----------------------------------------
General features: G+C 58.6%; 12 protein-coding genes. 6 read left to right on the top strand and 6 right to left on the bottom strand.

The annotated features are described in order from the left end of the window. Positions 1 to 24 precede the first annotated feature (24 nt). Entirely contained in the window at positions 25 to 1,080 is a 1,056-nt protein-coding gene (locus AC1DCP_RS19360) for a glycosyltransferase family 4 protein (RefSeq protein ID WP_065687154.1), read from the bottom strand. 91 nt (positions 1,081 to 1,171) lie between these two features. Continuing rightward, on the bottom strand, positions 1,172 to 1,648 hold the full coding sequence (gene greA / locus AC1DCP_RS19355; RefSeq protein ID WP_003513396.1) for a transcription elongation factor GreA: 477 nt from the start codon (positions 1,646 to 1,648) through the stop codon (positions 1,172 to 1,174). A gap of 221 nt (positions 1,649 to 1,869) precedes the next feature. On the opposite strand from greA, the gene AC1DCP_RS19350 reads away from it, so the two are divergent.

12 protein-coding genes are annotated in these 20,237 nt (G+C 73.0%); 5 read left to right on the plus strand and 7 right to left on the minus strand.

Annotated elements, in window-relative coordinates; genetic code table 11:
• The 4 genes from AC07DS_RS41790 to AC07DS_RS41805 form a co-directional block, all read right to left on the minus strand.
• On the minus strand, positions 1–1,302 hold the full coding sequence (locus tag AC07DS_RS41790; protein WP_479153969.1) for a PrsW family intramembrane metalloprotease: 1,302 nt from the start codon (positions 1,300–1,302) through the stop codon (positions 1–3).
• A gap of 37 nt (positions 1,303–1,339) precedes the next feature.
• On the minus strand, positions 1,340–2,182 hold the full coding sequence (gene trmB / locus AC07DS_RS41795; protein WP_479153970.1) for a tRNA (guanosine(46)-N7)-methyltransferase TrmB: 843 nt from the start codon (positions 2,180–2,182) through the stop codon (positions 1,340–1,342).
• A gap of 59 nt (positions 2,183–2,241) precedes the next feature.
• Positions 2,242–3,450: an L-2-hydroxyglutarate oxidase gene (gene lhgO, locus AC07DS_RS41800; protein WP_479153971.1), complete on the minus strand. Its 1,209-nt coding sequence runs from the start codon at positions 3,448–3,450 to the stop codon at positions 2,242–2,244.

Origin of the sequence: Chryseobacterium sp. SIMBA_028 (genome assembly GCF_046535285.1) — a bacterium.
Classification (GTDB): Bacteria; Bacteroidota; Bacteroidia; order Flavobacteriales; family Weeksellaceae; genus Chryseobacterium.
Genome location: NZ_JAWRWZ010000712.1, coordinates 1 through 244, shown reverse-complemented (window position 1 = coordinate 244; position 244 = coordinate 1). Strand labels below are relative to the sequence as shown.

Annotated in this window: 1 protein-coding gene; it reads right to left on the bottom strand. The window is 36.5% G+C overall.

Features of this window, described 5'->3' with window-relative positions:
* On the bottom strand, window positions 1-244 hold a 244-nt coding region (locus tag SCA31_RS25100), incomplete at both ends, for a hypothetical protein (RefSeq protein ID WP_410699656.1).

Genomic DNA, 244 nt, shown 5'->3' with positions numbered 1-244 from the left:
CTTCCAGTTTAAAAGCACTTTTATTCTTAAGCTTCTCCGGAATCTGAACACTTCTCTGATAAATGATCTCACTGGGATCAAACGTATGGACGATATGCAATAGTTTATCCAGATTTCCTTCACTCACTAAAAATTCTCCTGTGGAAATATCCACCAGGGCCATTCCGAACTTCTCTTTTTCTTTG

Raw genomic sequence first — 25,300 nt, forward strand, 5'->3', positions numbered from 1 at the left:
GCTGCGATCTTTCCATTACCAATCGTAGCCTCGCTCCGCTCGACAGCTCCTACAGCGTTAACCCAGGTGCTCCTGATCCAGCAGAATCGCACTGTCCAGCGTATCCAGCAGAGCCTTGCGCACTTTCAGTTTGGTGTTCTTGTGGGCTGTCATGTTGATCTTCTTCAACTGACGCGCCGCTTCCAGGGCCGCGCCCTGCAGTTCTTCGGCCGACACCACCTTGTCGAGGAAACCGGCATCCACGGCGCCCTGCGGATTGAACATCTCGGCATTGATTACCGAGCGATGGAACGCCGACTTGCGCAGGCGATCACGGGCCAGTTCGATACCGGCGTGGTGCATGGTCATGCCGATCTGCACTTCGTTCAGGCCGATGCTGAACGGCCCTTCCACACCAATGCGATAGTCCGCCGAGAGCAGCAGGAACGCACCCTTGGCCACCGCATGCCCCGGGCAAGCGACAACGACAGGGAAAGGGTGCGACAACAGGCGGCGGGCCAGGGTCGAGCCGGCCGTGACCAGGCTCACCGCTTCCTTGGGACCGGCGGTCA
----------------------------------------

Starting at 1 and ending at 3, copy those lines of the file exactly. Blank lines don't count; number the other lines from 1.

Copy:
General features: G+C 58.6%; 12 protein-coding genes. 6 read left to right on the top strand and 6 right to left on the bottom strand.

The annotated features are described in order from the left end of the window. Positions 1 to 24 precede the first annotated feature (24 nt). Entirely contained in the window at positions 25 to 1,080 is a 1,056-nt protein-coding gene (locus AC1DCP_RS19360) for a glycosyltransferase family 4 protein (RefSeq protein ID WP_065687154.1), read from the bottom strand. 91 nt (positions 1,081 to 1,171) lie between these two features. Continuing rightward, on the bottom strand, positions 1,172 to 1,648 hold the full coding sequence (gene greA / locus AC1DCP_RS19355; RefSeq protein ID WP_003513396.1) for a transcription elongation factor GreA: 477 nt from the start codon (positions 1,646 to 1,648) through the stop codon (positions 1,172 to 1,174). A gap of 221 nt (positions 1,649 to 1,869) precedes the next feature. On the opposite strand from greA, the gene AC1DCP_RS19350 reads away from it, so the two are divergent.

12 protein-coding genes are annotated in these 20,237 nt (G+C 73.0%); 5 read left to right on the plus strand and 7 right to left on the minus strand.